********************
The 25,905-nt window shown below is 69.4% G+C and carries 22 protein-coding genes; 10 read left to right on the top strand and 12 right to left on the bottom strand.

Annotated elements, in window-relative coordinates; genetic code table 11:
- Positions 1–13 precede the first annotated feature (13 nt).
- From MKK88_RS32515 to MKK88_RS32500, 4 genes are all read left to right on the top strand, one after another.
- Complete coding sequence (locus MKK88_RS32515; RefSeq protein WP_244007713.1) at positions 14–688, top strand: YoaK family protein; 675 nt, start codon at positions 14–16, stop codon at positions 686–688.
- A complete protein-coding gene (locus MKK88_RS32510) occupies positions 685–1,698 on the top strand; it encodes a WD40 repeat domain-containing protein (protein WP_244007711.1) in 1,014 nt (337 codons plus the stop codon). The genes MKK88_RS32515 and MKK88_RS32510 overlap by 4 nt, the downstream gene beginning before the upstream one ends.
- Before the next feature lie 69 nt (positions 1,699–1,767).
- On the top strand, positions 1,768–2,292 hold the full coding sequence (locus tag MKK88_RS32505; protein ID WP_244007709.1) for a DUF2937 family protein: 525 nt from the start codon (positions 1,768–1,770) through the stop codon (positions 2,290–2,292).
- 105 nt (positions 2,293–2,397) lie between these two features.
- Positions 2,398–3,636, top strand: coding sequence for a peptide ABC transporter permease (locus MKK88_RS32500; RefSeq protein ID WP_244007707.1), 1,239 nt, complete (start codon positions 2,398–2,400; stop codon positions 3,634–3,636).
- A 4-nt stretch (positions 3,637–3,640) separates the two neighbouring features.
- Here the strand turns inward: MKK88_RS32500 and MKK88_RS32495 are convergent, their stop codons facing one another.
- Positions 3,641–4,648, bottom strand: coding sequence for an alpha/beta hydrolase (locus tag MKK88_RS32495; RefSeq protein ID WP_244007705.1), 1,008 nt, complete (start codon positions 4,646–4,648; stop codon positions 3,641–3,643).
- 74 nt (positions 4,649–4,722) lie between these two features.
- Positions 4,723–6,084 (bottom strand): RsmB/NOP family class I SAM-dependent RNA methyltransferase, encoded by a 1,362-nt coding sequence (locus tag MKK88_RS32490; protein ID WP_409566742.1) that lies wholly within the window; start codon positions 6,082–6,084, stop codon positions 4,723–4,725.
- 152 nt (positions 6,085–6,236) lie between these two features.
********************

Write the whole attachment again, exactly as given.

The 25,905-nt window shown below is 69.4% G+C and carries 22 protein-coding genes; 10 read left to right on the top strand and 12 right to left on the bottom strand.

Annotated elements, in window-relative coordinates; genetic code table 11:
- Positions 1–13 precede the first annotated feature (13 nt).
- From MKK88_RS32515 to MKK88_RS32500, 4 genes are all read left to right on the top strand, one after another.
- Complete coding sequence (locus MKK88_RS32515; RefSeq protein WP_244007713.1) at positions 14–688, top strand: YoaK family protein; 675 nt, start codon at positions 14–16, stop codon at positions 686–688.
- A complete protein-coding gene (locus MKK88_RS32510) occupies positions 685–1,698 on the top strand; it encodes a WD40 repeat domain-containing protein (protein WP_244007711.1) in 1,014 nt (337 codons plus the stop codon). The genes MKK88_RS32515 and MKK88_RS32510 overlap by 4 nt, the downstream gene beginning before the upstream one ends.
- Before the next feature lie 69 nt (positions 1,699–1,767).
- On the top strand, positions 1,768–2,292 hold the full coding sequence (locus tag MKK88_RS32505; protein ID WP_244007709.1) for a DUF2937 family protein: 525 nt from the start codon (positions 1,768–1,770) through the stop codon (positions 2,290–2,292).
- 105 nt (positions 2,293–2,397) lie between these two features.
- Positions 2,398–3,636, top strand: coding sequence for a peptide ABC transporter permease (locus MKK88_RS32500; RefSeq protein ID WP_244007707.1), 1,239 nt, complete (start codon positions 2,398–2,400; stop codon positions 3,634–3,636).
- A 4-nt stretch (positions 3,637–3,640) separates the two neighbouring features.
- Here the strand turns inward: MKK88_RS32500 and MKK88_RS32495 are convergent, their stop codons facing one another.
- Positions 3,641–4,648, bottom strand: coding sequence for an alpha/beta hydrolase (locus tag MKK88_RS32495; RefSeq protein ID WP_244007705.1), 1,008 nt, complete (start codon positions 4,646–4,648; stop codon positions 3,641–3,643).
- 74 nt (positions 4,649–4,722) lie between these two features.
- Positions 4,723–6,084 (bottom strand): RsmB/NOP family class I SAM-dependent RNA methyltransferase, encoded by a 1,362-nt coding sequence (locus tag MKK88_RS32490; protein ID WP_409566742.1) that lies wholly within the window; start codon positions 6,082–6,084, stop codon positions 4,723–4,725.
- 152 nt (positions 6,085–6,236) lie between these two features.